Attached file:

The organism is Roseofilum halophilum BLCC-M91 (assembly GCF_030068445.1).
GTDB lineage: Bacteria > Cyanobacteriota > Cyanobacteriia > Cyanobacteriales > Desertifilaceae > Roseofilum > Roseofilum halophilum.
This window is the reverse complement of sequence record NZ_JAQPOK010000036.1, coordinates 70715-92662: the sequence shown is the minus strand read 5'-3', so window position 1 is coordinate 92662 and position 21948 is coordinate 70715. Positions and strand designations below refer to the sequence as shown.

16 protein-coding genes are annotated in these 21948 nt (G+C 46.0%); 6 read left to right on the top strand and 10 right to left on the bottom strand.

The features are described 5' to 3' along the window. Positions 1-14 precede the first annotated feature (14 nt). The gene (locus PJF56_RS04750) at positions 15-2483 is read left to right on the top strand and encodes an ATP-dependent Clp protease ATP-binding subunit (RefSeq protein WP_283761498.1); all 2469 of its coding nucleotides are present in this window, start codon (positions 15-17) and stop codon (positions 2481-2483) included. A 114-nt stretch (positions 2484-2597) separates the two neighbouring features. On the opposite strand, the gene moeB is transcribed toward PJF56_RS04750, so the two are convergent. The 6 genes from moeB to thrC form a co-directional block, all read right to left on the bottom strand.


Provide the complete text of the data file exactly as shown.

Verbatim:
The organism is Roseofilum halophilum BLCC-M91 (assembly GCF_030068445.1).
GTDB lineage: Bacteria > Cyanobacteriota > Cyanobacteriia > Cyanobacteriales > Desertifilaceae > Roseofilum > Roseofilum halophilum.
This window is the reverse complement of sequence record NZ_JAQPOK010000036.1, coordinates 70715-92662: the sequence shown is the minus strand read 5'-3', so window position 1 is coordinate 92662 and position 21948 is coordinate 70715. Positions and strand designations below refer to the sequence as shown.

16 protein-coding genes are annotated in these 21948 nt (G+C 46.0%); 6 read left to right on the top strand and 10 right to left on the bottom strand.

The features are described 5' to 3' along the window. Positions 1-14 precede the first annotated feature (14 nt). The gene (locus PJF56_RS04750) at positions 15-2483 is read left to right on the top strand and encodes an ATP-dependent Clp protease ATP-binding subunit (RefSeq protein WP_283761498.1); all 2469 of its coding nucleotides are present in this window, start codon (positions 15-17) and stop codon (positions 2481-2483) included. A 114-nt stretch (positions 2484-2597) separates the two neighbouring features. On the opposite strand, the gene moeB is transcribed toward PJF56_RS04750, so the two are convergent. The 6 genes from moeB to thrC form a co-directional block, all read right to left on the bottom strand.